Back in the late 1960s, Bill Cosby narrated a documentary called “Black History: Lost, Stolen or Strayed.” It came to mind last month when I attended a highly unusual history and art exhibition at a private North Arlington home.
Several dozen arts activists, school and county board types and Arlington Community Foundation folks gathered for a special viewing of rare African-American historical artifacts and paintings by Avis Collins Robinson.
An economist with the Environmental Protection Agency, Robinson is married to Washington Post columnist and TV commentator Eugene Robinson, and both have spent decades collecting museum-quality objects testifying to the history of slavery and the civil rights struggle.
Though most of the 2,300 artifacts in the “Please Remember Me” collection are in storage, on this day the couple had assembled the best for viewing by the transfixed wine-and-cheese consumers.
In the kitchen was an authentic 18th-century cotton gin, the clever wooden machine that revolutionized plantation life for enslaved Americans and their business-oriented overlords.
On the wall in wood cases were rusted shackles and cuffs that were standard tools of the slave trader. The wrist restraints are small, Avis Robinson noted, because the average age of a captured African was 15. Even more ominous is the hand-forged iron collar, its blades pointing outward to make it difficult for runaways to escape through underbrush.
Framed on a wall were two handwritten letters of manumission. On a chair was a greatcoat of buffalo hide worn by the Buffalo Soldiers, the “negro cavalry” the U.S. Army formed in 1866 in Kansas.
Folded on a table was an actual Ku Klux Klan robe of a Grand Dragon leader, white with a red insignia stitched by a Michigan tailor, whose invoice rested alongside. That display was enhanced by a panoramic black-and-white photo of hundreds of Klan members gathered in 1925 on the Washington Monument grounds.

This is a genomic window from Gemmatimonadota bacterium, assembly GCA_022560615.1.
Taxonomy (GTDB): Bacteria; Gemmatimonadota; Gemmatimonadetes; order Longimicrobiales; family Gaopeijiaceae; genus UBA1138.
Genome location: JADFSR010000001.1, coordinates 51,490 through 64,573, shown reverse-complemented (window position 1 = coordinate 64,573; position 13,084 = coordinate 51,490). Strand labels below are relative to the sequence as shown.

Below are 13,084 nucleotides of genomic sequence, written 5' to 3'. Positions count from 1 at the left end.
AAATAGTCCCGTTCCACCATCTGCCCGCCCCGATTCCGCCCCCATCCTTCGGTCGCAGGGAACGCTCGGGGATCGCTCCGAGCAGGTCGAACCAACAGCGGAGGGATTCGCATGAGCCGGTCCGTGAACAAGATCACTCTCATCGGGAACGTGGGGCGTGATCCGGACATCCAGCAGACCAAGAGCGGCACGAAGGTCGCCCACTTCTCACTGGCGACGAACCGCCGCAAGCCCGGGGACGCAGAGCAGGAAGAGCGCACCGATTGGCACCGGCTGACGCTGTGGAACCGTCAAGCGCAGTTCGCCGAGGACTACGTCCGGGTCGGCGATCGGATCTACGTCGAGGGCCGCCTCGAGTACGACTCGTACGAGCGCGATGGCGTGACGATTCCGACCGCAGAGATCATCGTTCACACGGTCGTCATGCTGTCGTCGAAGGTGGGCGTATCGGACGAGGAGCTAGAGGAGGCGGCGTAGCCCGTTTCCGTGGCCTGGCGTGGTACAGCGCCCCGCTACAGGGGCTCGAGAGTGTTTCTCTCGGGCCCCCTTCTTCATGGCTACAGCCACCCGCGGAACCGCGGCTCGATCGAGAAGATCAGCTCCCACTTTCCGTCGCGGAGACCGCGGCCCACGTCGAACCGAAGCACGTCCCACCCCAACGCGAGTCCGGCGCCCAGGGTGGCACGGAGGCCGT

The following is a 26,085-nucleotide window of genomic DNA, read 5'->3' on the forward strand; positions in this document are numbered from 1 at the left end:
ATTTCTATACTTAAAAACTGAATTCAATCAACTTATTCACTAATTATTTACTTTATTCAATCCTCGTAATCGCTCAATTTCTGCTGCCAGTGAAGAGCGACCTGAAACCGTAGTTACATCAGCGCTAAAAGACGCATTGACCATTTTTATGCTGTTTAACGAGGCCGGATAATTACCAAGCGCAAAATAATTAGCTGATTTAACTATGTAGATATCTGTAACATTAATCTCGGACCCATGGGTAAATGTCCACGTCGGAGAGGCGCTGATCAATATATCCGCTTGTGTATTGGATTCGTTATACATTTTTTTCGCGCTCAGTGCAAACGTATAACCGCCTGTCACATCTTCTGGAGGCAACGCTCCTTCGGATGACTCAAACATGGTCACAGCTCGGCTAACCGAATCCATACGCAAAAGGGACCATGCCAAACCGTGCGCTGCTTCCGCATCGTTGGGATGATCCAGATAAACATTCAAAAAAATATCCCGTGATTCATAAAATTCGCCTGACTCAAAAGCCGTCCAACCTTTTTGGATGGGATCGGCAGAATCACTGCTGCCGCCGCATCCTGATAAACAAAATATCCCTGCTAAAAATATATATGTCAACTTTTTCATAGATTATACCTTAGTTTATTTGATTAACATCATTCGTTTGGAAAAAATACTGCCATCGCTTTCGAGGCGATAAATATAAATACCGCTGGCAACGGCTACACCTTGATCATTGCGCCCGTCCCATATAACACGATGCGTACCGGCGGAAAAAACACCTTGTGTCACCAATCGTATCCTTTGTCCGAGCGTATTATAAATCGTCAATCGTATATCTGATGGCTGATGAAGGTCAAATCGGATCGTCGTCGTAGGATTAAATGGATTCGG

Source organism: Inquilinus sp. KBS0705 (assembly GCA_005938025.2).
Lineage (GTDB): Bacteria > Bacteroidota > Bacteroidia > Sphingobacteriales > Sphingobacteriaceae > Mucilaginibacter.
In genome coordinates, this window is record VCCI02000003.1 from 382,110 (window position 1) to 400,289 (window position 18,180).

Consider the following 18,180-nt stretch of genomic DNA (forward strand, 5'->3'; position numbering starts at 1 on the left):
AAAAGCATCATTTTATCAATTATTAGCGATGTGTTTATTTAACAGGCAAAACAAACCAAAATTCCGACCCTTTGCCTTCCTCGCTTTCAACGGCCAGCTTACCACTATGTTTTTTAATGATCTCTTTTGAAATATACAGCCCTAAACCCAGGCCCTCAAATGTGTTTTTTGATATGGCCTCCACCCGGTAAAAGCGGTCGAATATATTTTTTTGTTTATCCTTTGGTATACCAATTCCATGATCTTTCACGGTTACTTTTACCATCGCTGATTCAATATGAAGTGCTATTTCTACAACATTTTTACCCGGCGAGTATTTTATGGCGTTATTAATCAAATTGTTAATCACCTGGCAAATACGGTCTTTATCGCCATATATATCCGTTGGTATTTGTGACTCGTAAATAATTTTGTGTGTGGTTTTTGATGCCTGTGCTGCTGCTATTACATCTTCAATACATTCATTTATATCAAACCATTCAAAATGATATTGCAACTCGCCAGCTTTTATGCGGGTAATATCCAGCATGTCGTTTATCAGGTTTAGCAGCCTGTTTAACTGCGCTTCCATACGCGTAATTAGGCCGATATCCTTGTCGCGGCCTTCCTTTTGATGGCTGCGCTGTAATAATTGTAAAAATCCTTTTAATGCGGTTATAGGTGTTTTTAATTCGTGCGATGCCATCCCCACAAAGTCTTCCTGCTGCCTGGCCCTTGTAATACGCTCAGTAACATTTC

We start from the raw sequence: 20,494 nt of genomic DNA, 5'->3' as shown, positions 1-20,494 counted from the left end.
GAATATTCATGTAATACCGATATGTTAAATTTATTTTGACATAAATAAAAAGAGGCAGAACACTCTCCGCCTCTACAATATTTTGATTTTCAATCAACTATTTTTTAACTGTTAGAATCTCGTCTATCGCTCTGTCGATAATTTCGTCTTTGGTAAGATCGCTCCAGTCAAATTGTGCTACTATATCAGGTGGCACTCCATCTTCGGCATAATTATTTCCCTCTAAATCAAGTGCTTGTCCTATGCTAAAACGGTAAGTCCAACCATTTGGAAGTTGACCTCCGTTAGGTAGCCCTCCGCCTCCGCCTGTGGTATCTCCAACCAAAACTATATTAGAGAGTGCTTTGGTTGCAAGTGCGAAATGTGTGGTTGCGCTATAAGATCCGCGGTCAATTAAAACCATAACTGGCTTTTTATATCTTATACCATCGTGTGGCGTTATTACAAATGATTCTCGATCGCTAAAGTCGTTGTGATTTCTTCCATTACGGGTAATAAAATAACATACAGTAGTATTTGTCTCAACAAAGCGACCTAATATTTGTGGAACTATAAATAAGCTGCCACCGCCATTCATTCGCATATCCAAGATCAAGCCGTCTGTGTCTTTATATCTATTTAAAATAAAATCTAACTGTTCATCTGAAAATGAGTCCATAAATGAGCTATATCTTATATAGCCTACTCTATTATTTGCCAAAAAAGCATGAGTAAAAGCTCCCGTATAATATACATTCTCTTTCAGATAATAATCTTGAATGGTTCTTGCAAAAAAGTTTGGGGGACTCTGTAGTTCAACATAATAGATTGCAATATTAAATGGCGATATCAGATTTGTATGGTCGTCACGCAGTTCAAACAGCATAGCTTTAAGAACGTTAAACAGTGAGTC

Also showcased were patchwork quilts Avis Robinson made from old cloth in a manner of enslaved ancestors. One of Robinson’s paintings—in joyful colors and semi-realistic style using real fabrics—combines images of cotton pickers with a rendering of herself as a child.
Her skillful portraits include Harriet Tubman and Sojourner Truth as well as Barack Obama. Robinson’s talents are recognized enough for Ford’s Theater to have commissioned her to execute a portrait of Abraham Lincoln.
A native of Montgomery County, Md., Avis Robinson likes to mix photos of family members with historical artifacts. Her husband grew up in segregated Orangeburg, S.C., so the drama of America’s racial past is real for them both.
“My artwork is extremely personal and reflects my profound devotion and respect for the African Americans who influence my life – people who made it possible for me to think and express my feelings without fear of retribution or doubt regarding those feelings’ validity,” she says. “Many of the people that I paint were not proud of their occupations, and they didn’t like to talk about being a janitor, maid, servant, or sharecropper. What I try to depict is the humanity of these people – their internal beauty, the degradation and anger that they felt working lower-class jobs with first-class intellectual capabilities.”
The Robinsons’ rarities would thrill many museums. Numerous curators have inquired. For now, the artifacts are too personally meaningful for the Robinsons to part with. None, at least, are lost, stolen or strayed.
Charlie Clark may be e-mailed at firstname.lastname@example.org